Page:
Officials Say State Has Found Reliable Supply Of Drugs To Resume Executions By Lethal Injection
The state has found "a reliable supply of drugs to resume executions by lethal injections," state officials announced Thursday.
Gov. Kevin Stitt, Attorney General Mike Hunter and Department of Corrections Director Scott Crow made the announcement together on Thursday.
They said the state will use an updated version of the previous protocol that includes recommendations from the 2016 multicounty grand jury. The three drugs used will continue to be midazolam, vecuronium bromide and potassium chloride.
A stay of state executions was placed after a drug was not provided at an execution for prisoner Richard Glossip.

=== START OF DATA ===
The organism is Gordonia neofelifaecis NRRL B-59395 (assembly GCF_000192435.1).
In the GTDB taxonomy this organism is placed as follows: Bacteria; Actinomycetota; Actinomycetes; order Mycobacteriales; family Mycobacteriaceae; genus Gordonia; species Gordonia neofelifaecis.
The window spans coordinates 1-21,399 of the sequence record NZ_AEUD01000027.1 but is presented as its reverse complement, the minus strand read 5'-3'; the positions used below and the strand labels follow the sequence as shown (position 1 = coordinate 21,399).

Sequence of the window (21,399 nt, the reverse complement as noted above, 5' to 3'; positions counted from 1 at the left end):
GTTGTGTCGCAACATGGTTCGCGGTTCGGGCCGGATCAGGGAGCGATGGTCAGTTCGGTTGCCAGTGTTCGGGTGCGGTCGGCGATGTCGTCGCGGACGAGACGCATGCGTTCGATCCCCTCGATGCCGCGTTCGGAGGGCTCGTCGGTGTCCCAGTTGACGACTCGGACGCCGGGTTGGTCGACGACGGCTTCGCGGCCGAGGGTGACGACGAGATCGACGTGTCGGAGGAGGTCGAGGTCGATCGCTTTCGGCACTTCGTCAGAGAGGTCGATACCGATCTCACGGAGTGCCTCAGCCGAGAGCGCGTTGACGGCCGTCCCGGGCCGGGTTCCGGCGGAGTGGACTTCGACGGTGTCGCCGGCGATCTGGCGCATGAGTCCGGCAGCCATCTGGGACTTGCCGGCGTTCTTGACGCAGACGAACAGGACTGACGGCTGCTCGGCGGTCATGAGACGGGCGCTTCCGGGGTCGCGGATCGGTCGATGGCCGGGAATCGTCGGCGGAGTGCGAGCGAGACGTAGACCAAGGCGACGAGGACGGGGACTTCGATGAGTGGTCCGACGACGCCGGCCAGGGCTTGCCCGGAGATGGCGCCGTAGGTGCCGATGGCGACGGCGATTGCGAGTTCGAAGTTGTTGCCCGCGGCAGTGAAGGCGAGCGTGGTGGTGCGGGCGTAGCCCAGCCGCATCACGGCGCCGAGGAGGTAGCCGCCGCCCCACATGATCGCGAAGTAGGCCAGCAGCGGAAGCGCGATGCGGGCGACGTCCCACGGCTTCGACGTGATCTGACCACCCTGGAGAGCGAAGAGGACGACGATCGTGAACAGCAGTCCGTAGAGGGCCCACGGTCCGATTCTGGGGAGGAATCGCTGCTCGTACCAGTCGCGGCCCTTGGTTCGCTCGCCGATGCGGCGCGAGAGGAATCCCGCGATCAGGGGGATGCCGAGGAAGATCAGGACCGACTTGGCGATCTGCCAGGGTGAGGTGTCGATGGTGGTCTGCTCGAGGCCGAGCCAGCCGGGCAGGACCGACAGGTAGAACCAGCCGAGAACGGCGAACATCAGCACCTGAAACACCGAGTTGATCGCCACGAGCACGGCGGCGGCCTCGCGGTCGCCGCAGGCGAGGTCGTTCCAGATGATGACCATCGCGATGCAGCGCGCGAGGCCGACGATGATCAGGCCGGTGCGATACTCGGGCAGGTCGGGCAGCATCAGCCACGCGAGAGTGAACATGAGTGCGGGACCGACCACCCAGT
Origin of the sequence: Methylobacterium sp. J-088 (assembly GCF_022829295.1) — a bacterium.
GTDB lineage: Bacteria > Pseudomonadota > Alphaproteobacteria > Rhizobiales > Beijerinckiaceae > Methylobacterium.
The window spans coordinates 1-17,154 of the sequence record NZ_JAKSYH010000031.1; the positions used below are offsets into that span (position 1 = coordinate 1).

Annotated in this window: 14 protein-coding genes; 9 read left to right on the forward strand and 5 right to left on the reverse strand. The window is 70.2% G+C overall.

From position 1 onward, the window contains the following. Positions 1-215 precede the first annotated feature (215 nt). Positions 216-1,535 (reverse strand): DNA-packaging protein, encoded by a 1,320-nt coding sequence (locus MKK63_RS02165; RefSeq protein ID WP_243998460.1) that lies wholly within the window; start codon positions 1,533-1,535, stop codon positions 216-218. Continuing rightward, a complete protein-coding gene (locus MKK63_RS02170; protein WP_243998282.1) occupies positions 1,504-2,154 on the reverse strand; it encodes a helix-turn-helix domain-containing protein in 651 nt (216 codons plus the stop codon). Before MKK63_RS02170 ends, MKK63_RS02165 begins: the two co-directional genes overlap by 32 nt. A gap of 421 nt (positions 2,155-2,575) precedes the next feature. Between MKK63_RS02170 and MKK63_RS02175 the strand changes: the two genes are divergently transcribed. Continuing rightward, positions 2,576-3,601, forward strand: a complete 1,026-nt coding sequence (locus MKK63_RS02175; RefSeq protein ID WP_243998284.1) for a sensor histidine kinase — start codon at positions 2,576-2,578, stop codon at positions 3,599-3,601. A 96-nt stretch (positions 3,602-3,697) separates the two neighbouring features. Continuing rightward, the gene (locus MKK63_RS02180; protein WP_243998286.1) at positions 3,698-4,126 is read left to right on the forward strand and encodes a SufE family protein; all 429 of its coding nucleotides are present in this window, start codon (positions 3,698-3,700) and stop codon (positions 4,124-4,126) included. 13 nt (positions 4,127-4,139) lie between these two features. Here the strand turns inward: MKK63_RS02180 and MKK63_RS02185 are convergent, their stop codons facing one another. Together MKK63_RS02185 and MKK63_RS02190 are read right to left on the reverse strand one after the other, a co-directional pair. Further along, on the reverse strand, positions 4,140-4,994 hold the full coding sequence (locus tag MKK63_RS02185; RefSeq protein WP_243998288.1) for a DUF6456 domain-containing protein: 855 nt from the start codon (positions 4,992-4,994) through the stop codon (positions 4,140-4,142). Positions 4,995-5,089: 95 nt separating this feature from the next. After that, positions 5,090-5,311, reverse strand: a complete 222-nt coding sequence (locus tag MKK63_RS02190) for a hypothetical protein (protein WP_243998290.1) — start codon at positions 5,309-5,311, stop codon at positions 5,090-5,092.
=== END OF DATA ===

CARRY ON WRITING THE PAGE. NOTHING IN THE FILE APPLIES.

Although Oklahoma passed a law in 2016 to allow the state to develop a method for nitrogen hypoxia, it stated it only be used if the drugs for lethal injections are unavailable.
The state will request execution dates for inmates who have exhausted their appeals after 150 days.
The updated protocol includes several of the recommendations by the 2016 multicounty grand jury including a verification of execution drugs at every step in the process, more training for the execution teams, among others.
This recommendation was made after a botched execution of prisoner Clayton Lockett made national headlines in 2014.
Forty-seven inmates are currently on death row and 26 of them have exhausted their appeals, Hunter said.
WATCH: Reaction To State's New Lethal Injection Protocol